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Corporate strategy execution - bulb illustration

Yogi Berra once said, “You can observe a lot just by watching.” On a plane last week, the second we touched down, I observed most people around me switch on digital devices to check messages and send even more. In four separate executive team alignment discussions, I recently observed each CEO chiding people to put the technology weapons down and rejoin the conversation. And then there’s the TV ad where a girl breaks up with her boyfriend in a restaurant booth by texting him, leaving a voicemail and an email, and changing her Facebook status to “single.”

Like every other invention from the automobile to the micro-chip, technology is not intrinsically good or bad. It’s how we use it. But as it gets more pervasive (and invasive), we need to ask, “What value can it give us, and how do I make sure that it isn’t mindlessly taking over?”

From Mindless to Meaningful
On the other hand, technology lets us do some really cool things. Smart power grids tell us the best time, economically and environmentally, to do laundry. People bank online and visit faraway relatives using Skype. With social networks, we keep in touch with friends. Online resources save time and money and give us power to customize products and services.

In our businesses, we can use technology to enhance critical thinking, explore diverse alternatives, and scan best practices to better drive performance. A simulation can close gaps between choices and consequences so leaders can build strategic judgment skills. Blogs, portals, and other web tools go beyond looking up information, so any of us can learn to solve problems. Visually rich technologies allow us to see what success could look like. Once we better understand what we need to do, and what we need to do differently, these interactive technologies can help us practice and build skills to execute on the organizational vision for the future.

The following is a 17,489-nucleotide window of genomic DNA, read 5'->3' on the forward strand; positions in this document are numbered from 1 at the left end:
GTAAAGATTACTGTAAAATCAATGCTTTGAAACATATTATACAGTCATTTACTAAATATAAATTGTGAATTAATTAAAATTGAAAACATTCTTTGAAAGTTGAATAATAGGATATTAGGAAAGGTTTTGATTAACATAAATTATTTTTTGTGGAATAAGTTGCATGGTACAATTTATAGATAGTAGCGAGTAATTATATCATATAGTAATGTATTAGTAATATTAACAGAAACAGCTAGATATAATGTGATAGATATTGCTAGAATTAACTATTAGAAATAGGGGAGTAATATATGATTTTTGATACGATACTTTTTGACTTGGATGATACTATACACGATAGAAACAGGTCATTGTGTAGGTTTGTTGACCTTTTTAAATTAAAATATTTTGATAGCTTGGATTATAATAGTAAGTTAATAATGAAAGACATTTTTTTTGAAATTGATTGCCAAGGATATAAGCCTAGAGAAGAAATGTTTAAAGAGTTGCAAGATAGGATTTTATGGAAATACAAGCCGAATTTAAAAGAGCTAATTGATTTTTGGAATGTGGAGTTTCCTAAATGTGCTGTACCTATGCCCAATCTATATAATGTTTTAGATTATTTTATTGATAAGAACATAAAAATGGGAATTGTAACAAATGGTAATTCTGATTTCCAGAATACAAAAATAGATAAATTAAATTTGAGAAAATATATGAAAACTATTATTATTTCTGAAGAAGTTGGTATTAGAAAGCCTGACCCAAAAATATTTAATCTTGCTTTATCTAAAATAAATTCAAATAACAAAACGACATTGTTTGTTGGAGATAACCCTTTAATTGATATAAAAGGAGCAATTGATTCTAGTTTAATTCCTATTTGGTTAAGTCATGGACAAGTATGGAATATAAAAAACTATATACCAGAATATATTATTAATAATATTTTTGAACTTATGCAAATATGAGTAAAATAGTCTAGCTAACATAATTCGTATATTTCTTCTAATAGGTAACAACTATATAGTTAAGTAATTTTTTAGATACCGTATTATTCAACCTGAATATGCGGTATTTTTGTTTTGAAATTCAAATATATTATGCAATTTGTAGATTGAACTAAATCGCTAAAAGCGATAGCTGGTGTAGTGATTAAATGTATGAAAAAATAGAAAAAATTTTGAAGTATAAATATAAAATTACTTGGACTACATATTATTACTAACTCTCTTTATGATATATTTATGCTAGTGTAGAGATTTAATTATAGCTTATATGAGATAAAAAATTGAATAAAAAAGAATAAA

Who’s in Charge?
So it’s up to us to determine when technology will be an invaluable tool or when we let it drive us… farther apart from each other and our aspirations for our teams and companies. Here are three questions to help determine where you fall on the spectrum from Mindless to Mindful.

  • Are you blending technology with human interaction? In Harvard Business Review, psychologist Edward M. Hallowell explained the combination of high tech with high touch in “human moments” that require physical presence and emotional attention. Without reading body language, tone of voice, or expressions, we have to guess about messages. To his point, technology can make our lives better, freer, and more efficient, but we mustn’t forget that people need human contact to maintain mental acuity and emotional well-being.
  • Are you helping people to deepen critical thinking through technology, or encouraging them to avoid it? Technology can clarify the big picture, expand what we could once only see alone, and build context for seeing the systems around us and the causes and effects of our decisions. Most important, technology can help us apply information, not just cite sources.
  • Are you using technology to build common mental models about things we’re trying to create together? Video, multi-media, and visual technologies are invaluable in helping people determine “what success looks like in the future” and how they fit into it! Some of the best documentaries created today tell the past, present, and future stories of issues and organizations. What was once only the domain of Ken Burns is now the realm of stories about where an organization has been and the compelling places it would like to go.
October 10, 2010


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